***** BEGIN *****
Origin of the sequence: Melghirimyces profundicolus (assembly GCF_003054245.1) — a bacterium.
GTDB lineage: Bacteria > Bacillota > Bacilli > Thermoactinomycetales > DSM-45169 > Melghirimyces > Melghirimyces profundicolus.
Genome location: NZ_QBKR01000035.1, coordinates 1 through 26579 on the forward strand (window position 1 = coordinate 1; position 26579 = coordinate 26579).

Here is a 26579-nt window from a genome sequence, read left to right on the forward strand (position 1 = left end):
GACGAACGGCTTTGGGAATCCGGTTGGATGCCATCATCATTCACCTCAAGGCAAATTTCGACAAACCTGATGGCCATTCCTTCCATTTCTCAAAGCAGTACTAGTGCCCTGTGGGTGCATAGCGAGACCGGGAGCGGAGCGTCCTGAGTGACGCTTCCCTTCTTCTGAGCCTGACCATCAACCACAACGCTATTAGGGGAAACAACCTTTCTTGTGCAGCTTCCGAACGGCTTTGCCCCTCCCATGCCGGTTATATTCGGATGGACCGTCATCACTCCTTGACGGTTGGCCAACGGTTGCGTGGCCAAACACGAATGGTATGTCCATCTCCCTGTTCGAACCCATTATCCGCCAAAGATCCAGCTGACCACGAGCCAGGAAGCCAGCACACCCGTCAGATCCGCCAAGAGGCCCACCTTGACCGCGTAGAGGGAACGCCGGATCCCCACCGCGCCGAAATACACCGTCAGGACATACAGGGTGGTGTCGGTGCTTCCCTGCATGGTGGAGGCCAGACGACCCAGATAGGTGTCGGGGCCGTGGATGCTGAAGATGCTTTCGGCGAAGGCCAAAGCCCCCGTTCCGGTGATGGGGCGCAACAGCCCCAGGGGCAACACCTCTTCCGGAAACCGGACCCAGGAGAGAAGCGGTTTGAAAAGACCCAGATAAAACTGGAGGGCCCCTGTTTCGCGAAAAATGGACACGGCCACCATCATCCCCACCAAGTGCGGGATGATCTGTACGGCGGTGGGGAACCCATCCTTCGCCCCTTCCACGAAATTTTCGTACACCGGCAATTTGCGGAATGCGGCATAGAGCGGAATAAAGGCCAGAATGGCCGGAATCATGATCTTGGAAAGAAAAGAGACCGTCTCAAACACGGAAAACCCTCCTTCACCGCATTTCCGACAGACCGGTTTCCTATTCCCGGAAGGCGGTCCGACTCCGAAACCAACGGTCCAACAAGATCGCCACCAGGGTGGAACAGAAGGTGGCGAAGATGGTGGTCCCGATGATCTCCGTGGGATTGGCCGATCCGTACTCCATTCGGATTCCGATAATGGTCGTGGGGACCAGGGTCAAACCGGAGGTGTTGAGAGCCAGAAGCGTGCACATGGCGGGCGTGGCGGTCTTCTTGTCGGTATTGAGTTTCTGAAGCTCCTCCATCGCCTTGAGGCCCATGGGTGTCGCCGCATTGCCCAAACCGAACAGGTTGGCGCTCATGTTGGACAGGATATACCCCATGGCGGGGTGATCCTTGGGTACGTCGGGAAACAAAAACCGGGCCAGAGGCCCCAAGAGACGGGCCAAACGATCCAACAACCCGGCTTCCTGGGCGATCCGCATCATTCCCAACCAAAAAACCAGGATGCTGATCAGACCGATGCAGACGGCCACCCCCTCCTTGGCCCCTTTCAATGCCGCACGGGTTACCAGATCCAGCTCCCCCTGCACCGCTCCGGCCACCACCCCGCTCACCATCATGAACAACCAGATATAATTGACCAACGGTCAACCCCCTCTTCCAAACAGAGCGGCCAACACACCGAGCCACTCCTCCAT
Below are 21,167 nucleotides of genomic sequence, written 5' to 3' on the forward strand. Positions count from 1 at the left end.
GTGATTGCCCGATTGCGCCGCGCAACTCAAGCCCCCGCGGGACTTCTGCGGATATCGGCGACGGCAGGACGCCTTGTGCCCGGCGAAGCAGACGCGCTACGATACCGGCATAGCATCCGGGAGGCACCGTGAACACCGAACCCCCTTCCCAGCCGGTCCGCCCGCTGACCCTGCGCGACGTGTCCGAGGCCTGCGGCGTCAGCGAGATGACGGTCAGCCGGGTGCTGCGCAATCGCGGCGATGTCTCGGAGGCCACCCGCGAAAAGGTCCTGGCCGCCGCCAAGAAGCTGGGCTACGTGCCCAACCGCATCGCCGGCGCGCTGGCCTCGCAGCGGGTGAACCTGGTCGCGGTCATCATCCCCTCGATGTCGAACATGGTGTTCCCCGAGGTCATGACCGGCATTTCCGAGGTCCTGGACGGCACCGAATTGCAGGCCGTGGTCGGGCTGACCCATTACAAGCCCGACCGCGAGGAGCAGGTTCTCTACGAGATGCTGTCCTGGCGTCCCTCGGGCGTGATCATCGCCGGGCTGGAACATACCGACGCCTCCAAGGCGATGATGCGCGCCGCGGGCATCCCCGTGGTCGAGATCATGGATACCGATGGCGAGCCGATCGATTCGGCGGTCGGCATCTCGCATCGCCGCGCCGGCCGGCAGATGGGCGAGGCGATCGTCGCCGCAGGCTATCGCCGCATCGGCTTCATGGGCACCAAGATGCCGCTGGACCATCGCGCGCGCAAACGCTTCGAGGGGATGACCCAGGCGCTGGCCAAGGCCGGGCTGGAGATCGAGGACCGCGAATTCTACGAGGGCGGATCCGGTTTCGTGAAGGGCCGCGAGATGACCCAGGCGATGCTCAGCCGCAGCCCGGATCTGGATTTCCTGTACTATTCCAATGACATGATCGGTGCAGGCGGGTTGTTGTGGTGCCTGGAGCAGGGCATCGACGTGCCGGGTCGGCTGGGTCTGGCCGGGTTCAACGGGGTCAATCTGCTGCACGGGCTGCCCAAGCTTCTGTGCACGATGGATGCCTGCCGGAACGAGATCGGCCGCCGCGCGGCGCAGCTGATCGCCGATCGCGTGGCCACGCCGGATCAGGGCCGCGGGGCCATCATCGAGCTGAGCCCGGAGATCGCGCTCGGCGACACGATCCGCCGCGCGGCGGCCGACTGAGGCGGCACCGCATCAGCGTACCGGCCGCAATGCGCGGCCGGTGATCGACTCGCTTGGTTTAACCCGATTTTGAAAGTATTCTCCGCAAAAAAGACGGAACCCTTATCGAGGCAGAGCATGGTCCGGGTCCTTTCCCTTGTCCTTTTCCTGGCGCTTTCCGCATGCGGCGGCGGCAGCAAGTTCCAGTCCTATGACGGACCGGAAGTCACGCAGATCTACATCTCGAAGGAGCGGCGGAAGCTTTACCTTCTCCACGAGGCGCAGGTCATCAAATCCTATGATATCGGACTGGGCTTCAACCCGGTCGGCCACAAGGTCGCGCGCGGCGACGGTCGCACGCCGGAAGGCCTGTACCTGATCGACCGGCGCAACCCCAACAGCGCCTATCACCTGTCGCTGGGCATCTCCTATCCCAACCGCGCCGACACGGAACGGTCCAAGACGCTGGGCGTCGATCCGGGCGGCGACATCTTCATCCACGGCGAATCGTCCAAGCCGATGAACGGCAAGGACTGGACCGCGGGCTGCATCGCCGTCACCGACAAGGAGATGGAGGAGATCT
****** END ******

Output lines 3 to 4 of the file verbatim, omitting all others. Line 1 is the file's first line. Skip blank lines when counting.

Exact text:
Genome location: NZ_QBKR01000035.1, coordinates 1 through 26579 on the forward strand (window position 1 = coordinate 1; position 26579 = coordinate 26579).

Here is a 26579-nt window from a genome sequence, read left to right on the forward strand (position 1 = left end):